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Development and analytical validation of a next-generation sequencing based microsatellite instabili

Development and analytical validation of a next-generation sequencing based microsatellite instabili

IMAGE: Figure 1: Development and assessment of the MSI NGS caller. (A) Principle component analysis was used to visualize separation of 94 MSS, MSI-H and normal training cases that were run… view more 

Credit: Sean T. Glenn, [email protected]

The assay has a clinically relevant five-day turnaround time and can be conducted on as little as 20 ng genomic DNA with a batch size of up to forty samples in a single run.

Assay performance with respect to accuracy, reproducibility, precision as well as control sample performance was estimated across a wide range of FFPE samples of multiple histologies to address pre-analytical variability, and analytical variability.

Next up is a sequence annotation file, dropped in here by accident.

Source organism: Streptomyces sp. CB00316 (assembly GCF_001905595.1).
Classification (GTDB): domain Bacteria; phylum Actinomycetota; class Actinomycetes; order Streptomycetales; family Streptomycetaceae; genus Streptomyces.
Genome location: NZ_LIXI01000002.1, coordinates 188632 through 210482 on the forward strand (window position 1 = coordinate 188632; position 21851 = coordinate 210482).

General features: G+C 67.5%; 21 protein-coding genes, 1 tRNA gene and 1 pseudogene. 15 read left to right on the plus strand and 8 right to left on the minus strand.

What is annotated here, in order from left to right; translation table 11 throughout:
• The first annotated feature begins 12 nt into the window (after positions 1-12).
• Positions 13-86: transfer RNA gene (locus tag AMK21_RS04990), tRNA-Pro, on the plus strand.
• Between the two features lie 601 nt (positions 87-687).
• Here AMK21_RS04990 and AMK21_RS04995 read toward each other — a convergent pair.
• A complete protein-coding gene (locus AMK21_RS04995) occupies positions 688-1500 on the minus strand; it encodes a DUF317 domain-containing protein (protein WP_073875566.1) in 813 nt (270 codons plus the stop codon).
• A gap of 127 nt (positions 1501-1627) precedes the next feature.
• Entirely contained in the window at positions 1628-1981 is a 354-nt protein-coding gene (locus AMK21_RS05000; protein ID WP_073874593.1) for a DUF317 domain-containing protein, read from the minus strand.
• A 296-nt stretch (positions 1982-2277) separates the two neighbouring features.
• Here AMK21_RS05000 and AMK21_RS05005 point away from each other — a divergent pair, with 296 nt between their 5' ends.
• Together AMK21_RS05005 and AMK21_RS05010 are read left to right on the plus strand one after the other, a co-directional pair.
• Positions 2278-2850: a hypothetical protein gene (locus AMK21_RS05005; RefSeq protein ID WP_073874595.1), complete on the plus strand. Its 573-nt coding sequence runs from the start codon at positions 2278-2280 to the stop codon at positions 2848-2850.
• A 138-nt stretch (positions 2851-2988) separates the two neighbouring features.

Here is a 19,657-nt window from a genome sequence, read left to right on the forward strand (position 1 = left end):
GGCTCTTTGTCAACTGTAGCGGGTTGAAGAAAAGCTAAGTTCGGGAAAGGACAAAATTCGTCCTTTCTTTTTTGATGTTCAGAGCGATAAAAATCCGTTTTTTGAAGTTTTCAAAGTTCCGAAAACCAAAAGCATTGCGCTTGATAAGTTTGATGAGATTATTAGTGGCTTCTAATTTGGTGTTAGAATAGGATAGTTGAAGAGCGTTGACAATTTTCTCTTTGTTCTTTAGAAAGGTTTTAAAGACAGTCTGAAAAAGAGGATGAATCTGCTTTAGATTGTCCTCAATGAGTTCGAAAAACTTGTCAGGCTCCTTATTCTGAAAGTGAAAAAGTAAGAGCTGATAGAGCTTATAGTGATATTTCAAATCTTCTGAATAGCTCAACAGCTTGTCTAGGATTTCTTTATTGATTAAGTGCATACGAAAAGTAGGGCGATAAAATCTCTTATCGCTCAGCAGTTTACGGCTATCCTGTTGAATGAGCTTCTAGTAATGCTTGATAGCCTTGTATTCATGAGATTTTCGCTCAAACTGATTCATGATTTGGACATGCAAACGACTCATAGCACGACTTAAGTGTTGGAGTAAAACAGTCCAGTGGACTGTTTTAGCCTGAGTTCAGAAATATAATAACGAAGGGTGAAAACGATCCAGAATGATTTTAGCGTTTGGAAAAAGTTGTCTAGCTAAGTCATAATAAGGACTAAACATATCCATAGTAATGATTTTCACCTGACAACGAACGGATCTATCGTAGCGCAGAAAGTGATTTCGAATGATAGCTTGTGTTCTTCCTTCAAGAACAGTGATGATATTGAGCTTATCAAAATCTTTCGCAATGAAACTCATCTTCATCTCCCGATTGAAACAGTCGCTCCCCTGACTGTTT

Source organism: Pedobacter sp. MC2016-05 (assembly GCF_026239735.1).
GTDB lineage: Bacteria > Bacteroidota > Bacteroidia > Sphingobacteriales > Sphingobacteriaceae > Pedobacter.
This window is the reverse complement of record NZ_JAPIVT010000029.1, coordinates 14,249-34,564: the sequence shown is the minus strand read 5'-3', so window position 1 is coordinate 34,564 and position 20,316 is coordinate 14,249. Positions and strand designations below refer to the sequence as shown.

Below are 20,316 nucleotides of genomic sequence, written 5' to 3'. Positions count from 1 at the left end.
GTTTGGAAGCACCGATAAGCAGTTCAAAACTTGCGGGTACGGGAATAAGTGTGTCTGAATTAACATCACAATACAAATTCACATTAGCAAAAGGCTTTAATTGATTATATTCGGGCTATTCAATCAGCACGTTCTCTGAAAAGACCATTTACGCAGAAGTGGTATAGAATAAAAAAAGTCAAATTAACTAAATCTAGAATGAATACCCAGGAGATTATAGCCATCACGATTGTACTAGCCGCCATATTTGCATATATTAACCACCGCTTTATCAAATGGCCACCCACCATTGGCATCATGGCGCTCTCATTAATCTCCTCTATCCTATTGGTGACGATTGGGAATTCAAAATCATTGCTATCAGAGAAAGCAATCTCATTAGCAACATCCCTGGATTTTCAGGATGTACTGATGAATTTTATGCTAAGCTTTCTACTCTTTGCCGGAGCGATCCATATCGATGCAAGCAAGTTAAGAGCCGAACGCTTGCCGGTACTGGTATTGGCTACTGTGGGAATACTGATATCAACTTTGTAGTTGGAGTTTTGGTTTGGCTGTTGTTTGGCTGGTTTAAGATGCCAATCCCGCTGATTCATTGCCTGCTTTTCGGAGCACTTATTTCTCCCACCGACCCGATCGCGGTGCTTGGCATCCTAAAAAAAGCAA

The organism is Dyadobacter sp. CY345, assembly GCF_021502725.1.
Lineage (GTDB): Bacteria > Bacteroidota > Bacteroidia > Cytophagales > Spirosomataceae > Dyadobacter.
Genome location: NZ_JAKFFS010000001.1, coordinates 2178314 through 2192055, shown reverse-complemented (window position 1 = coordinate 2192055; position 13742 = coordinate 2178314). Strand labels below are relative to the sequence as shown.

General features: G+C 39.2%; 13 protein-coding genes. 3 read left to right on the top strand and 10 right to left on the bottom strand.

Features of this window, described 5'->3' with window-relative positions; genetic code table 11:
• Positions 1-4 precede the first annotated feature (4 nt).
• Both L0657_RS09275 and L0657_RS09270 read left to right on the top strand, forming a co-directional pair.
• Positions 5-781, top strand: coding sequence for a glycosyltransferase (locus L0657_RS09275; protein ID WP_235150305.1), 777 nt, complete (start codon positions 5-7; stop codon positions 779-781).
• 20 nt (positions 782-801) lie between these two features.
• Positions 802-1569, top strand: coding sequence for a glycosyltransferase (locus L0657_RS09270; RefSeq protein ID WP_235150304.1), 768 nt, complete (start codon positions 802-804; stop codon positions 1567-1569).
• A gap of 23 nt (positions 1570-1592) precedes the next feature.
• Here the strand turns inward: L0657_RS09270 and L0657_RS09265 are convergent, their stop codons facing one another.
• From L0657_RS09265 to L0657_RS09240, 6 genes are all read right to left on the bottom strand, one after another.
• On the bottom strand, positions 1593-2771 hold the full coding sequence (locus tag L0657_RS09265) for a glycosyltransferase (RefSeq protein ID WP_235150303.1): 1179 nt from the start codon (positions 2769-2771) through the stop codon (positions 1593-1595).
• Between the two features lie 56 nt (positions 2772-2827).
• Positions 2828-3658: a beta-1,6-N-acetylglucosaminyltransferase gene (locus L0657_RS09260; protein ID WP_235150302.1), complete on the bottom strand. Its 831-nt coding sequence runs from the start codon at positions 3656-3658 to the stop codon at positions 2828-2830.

Dr. Sean T. Glenn from OmniSeq Inc., Buffalo, NY 14203, USA, the Center for Personalized Medicine, Roswell Park Comprehensive Cancer Center, Buffalo, NY 14263, USA and the Department of Molecular and Cellular Biology, Roswell Park Comprehensive Cancer Center, Buffalo, NY 14263, USA said, “Microsatellite instability (MSI) is a well-described phenomenon characterized by the altered length of short repetitive regions of DNA referred to as microsatellites.”



After amplification, fragment analysis chromatograms for each microsatellite are manually reviewed to assess differences between tumor and normal samples from the same patient in order to identify length differences,

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Article originally posted at

www.eurekalert.org



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